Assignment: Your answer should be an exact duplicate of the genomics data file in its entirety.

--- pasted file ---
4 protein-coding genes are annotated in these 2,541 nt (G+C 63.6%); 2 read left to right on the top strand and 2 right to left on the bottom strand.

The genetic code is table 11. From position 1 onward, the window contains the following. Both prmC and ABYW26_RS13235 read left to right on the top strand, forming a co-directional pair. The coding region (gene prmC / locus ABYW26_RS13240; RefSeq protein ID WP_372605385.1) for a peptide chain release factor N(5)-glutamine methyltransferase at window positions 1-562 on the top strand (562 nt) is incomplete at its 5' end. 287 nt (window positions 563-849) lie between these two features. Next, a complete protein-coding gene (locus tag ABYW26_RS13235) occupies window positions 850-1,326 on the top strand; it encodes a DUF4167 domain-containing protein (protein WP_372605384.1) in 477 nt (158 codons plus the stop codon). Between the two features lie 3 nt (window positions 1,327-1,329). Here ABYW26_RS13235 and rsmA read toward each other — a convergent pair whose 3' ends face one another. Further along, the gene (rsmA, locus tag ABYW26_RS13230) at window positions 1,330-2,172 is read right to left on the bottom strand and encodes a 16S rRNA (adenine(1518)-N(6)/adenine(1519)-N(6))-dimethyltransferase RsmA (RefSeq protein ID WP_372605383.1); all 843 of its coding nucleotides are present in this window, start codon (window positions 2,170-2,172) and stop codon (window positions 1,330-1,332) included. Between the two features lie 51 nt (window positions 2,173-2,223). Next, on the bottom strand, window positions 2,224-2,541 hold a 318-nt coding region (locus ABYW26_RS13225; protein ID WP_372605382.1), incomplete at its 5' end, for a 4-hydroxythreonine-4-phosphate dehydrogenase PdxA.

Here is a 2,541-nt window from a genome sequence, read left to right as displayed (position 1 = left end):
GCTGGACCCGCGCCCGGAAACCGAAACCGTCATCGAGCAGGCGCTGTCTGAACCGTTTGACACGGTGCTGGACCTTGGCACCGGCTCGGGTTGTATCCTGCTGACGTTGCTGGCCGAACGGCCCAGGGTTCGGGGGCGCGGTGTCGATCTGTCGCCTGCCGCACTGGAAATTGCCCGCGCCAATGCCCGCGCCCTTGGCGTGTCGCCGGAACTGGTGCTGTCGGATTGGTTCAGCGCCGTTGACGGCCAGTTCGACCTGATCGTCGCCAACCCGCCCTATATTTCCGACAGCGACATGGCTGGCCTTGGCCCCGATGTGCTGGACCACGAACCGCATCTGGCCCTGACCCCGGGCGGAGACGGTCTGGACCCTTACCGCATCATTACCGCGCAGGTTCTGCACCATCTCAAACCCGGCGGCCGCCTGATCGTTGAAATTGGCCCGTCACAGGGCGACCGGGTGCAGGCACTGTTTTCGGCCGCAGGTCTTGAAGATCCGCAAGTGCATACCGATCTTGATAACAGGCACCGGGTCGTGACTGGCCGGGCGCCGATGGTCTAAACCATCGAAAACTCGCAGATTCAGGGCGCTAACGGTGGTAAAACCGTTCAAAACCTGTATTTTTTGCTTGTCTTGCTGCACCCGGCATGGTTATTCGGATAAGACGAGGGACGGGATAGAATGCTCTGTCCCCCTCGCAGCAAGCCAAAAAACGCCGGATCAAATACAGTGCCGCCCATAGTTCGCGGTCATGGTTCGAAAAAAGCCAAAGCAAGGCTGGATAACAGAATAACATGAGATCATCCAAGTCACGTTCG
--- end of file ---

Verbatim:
4 protein-coding genes are annotated in these 2,541 nt (G+C 63.6%); 2 read left to right on the top strand and 2 right to left on the bottom strand.

The genetic code is table 11. From position 1 onward, the window contains the following. Both prmC and ABYW26_RS13235 read left to right on the top strand, forming a co-directional pair. The coding region (gene prmC / locus ABYW26_RS13240; RefSeq protein ID WP_372605385.1) for a peptide chain release factor N(5)-glutamine methyltransferase at window positions 1-562 on the top strand (562 nt) is incomplete at its 5' end. 287 nt (window positions 563-849) lie between these two features. Next, a complete protein-coding gene (locus tag ABYW26_RS13235) occupies window positions 850-1,326 on the top strand; it encodes a DUF4167 domain-containing protein (protein WP_372605384.1) in 477 nt (158 codons plus the stop codon). Between the two features lie 3 nt (window positions 1,327-1,329). Here ABYW26_RS13235 and rsmA read toward each other — a convergent pair whose 3' ends face one another. Further along, the gene (rsmA, locus tag ABYW26_RS13230) at window positions 1,330-2,172 is read right to left on the bottom strand and encodes a 16S rRNA (adenine(1518)-N(6)/adenine(1519)-N(6))-dimethyltransferase RsmA (RefSeq protein ID WP_372605383.1); all 843 of its coding nucleotides are present in this window, start codon (window positions 2,170-2,172) and stop codon (window positions 1,330-1,332) included. Between the two features lie 51 nt (window positions 2,173-2,223). Next, on the bottom strand, window positions 2,224-2,541 hold a 318-nt coding region (locus ABYW26_RS13225; protein ID WP_372605382.1), incomplete at its 5' end, for a 4-hydroxythreonine-4-phosphate dehydrogenase PdxA.

Here is a 2,541-nt window from a genome sequence, read left to right as displayed (position 1 = left end):
GCTGGACCCGCGCCCGGAAACCGAAACCGTCATCGAGCAGGCGCTGTCTGAACCGTTTGACACGGTGCTGGACCTTGGCACCGGCTCGGGTTGTATCCTGCTGACGTTGCTGGCCGAACGGCCCAGGGTTCGGGGGCGCGGTGTCGATCTGTCGCCTGCCGCACTGGAAATTGCCCGCGCCAATGCCCGCGCCCTTGGCGTGTCGCCGGAACTGGTGCTGTCGGATTGGTTCAGCGCCGTTGACGGCCAGTTCGACCTGATCGTCGCCAACCCGCCCTATATTTCCGACAGCGACATGGCTGGCCTTGGCCCCGATGTGCTGGACCACGAACCGCATCTGGCCCTGACCCCGGGCGGAGACGGTCTGGACCCTTACCGCATCATTACCGCGCAGGTTCTGCACCATCTCAAACCCGGCGGCCGCCTGATCGTTGAAATTGGCCCGTCACAGGGCGACCGGGTGCAGGCACTGTTTTCGGCCGCAGGTCTTGAAGATCCGCAAGTGCATACCGATCTTGATAACAGGCACCGGGTCGTGACTGGCCGGGCGCCGATGGTCTAAACCATCGAAAACTCGCAGATTCAGGGCGCTAACGGTGGTAAAACCGTTCAAAACCTGTATTTTTTGCTTGTCTTGCTGCACCCGGCATGGTTATTCGGATAAGACGAGGGACGGGATAGAATGCTCTGTCCCCCTCGCAGCAAGCCAAAAAACGCCGGATCAAATACAGTGCCGCCCATAGTTCGCGGTCATGGTTCGAAAAAAGCCAAAGCAAGGCTGGATAACAGAATAACATGAGATCATCCAAGTCACGTTCG